After visiting Vizor office I – an aspiring web media student – got struck with a strong sense of uncertainty. Are we actually going to use smartphones in 2020? Is web design going to be collections of arranged boxes of content in the future? What is a browser in a few years?

In a back alley of Helsinki hipster area Kallio, there is group of old friends planning to give internet a new face. When I got to try the demo with guidance from the CEO Antti Jäderholm and COO Anna Rosa Lappalainen, the concept was clear and I was baffled by the potential. Putting the future into words today is difficult though.

I’m are talking about Vizor, who are developing a web-VR experience. They are not making another VR app, but rather putting Virtual Reality content directly in the browser. All you need is a WebVR capable browser and a headset, although you can use Vizor without one. There is no need to download and install large native applications.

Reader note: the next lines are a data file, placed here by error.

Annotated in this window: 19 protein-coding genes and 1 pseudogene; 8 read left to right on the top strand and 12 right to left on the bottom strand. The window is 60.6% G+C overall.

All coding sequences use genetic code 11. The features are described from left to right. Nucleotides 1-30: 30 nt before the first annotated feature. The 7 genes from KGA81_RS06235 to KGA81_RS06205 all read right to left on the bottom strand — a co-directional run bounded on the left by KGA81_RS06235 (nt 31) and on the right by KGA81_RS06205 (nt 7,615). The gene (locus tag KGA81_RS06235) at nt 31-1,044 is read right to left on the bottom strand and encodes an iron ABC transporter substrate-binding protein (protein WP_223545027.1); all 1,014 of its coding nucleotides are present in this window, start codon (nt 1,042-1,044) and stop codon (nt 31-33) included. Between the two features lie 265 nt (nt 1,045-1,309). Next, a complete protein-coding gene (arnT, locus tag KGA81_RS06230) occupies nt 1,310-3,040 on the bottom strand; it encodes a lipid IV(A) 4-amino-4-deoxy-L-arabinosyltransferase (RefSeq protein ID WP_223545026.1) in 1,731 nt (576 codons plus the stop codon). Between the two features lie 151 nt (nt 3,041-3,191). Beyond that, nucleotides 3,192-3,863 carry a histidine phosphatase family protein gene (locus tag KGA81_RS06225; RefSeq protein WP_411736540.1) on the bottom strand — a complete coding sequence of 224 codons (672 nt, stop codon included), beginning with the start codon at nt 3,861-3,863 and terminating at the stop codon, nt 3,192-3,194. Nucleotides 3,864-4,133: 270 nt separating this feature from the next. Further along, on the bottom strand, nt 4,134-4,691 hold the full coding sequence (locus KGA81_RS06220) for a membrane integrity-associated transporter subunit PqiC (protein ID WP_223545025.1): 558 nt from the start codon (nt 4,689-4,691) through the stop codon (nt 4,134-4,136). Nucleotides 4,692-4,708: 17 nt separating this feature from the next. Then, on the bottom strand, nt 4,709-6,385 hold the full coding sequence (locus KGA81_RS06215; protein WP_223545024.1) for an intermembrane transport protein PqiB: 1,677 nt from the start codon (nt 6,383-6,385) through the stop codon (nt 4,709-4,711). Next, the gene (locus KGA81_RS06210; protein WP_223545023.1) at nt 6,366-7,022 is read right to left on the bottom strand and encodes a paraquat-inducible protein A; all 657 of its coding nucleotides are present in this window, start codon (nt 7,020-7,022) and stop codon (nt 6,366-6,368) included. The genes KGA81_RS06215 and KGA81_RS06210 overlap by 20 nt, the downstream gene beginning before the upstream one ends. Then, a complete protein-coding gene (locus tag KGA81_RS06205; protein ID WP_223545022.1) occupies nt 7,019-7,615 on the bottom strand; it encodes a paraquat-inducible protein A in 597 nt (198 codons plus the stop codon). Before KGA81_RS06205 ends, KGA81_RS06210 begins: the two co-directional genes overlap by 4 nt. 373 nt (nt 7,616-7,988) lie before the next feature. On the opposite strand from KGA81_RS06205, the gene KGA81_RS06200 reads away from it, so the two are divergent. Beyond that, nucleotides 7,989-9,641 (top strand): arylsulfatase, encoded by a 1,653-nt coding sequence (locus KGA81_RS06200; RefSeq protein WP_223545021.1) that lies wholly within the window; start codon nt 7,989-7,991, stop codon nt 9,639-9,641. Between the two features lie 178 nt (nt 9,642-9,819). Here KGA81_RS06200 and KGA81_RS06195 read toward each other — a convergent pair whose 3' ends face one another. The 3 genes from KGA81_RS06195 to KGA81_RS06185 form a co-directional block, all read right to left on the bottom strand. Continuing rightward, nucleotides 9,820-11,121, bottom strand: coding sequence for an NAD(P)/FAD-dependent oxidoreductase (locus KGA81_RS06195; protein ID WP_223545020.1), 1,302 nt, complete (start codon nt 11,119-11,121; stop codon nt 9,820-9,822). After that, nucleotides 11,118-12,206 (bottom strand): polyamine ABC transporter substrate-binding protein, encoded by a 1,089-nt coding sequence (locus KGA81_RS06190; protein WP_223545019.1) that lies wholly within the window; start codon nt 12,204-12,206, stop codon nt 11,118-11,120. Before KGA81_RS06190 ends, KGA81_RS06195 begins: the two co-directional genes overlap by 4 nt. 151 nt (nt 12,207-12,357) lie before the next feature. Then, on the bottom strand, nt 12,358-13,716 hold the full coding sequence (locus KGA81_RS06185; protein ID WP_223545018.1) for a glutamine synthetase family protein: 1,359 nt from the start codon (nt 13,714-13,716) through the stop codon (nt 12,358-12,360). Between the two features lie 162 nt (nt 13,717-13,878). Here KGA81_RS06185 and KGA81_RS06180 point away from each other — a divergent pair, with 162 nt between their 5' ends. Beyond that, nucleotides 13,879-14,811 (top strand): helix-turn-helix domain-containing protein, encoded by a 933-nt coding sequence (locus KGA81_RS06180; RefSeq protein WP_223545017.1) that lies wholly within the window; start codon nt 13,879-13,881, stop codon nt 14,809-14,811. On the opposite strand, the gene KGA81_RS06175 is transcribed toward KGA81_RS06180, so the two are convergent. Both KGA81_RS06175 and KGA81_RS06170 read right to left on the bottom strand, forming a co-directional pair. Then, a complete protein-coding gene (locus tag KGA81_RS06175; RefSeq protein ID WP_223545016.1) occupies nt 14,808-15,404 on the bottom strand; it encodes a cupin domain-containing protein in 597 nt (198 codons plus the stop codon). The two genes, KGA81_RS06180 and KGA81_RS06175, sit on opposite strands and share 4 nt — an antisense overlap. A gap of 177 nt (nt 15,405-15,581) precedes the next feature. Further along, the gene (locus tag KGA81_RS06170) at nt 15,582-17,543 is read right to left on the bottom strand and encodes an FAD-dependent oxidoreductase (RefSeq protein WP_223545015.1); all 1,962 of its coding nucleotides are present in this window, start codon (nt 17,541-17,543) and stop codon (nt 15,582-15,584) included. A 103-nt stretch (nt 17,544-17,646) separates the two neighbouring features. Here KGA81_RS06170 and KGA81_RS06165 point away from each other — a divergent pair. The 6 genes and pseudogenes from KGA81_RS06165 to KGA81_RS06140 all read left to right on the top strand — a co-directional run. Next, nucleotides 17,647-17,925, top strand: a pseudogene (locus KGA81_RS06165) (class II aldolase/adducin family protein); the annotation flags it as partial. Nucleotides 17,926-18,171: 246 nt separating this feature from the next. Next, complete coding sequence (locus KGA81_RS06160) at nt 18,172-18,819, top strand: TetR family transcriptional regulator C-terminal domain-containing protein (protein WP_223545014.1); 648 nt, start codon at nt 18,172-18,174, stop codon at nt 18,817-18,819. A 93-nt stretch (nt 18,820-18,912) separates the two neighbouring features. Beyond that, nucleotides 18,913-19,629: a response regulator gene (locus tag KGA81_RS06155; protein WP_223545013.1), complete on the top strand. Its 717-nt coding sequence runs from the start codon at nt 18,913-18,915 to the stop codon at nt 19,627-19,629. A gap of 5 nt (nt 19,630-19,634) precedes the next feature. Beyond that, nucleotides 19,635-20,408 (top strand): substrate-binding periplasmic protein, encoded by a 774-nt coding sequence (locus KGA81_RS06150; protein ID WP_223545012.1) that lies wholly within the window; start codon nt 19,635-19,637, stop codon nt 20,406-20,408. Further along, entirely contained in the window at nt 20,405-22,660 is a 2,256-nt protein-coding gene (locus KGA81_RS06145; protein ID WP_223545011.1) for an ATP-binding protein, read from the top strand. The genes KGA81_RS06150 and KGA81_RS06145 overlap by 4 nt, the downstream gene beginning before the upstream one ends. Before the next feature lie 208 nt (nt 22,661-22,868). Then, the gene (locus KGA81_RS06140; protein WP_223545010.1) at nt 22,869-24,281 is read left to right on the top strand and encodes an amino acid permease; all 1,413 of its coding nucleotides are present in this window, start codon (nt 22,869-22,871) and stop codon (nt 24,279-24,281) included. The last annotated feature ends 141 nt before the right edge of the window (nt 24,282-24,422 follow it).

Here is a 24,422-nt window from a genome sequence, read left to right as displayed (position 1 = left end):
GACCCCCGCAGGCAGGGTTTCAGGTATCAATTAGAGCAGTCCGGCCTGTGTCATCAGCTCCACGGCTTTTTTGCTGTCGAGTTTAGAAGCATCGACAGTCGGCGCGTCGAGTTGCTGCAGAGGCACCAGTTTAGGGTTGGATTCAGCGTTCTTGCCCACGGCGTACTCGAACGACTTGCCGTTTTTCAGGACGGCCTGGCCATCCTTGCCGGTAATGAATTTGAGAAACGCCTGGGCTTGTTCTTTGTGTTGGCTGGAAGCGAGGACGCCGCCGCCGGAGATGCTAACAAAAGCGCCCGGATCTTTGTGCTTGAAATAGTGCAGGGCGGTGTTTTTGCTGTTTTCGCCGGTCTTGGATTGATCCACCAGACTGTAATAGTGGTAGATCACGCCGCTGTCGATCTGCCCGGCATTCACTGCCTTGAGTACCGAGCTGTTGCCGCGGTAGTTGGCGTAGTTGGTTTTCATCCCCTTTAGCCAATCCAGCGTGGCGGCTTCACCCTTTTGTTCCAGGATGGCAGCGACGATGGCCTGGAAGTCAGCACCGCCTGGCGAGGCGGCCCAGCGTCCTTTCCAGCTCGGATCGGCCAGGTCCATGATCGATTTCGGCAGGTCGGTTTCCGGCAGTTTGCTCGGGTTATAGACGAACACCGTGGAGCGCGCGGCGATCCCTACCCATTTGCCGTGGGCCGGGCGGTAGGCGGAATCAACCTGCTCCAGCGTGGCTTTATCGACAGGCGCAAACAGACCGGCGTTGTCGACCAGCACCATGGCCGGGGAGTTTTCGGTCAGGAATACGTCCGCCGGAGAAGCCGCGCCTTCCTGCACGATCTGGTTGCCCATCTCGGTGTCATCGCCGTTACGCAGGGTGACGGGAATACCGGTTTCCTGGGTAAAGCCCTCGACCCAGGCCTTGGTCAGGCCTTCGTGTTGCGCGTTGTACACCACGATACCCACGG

I gotta be honest – I have never been this excited after visiting a company before. The philosophy is brave and revolutionary. The service will allow users to navigate and interact on web in unseen ways. When we are liberated from individual screens and transition to visualized content in 3D, it resets design standards and opens new possibilities regarding user interfaces and web design.

The service is not yet ready for the average user, but for a power user I believe Vizor.io might well be the next big thing. So far the team has developed three basic functions with the goal to change the way we interact and see internet.

The backside service is built on a graphical user interface, a large selection of boxes – functions connected to each-other, all interconnected. The concept is done by Javascript and Web-GL – languages aimed for web.

The three founders and additional three members of the team started off with this crazy idea in 2011, and came out three years later after the release of the Web-VR API. In January 2015, they went out to get funding and managed to raise 350,000 from Sisu Game Ventures, Lifeline Ventures and angel investors. Later Tekes granted some additional funding boosting the capital to 450,000 euros in total.

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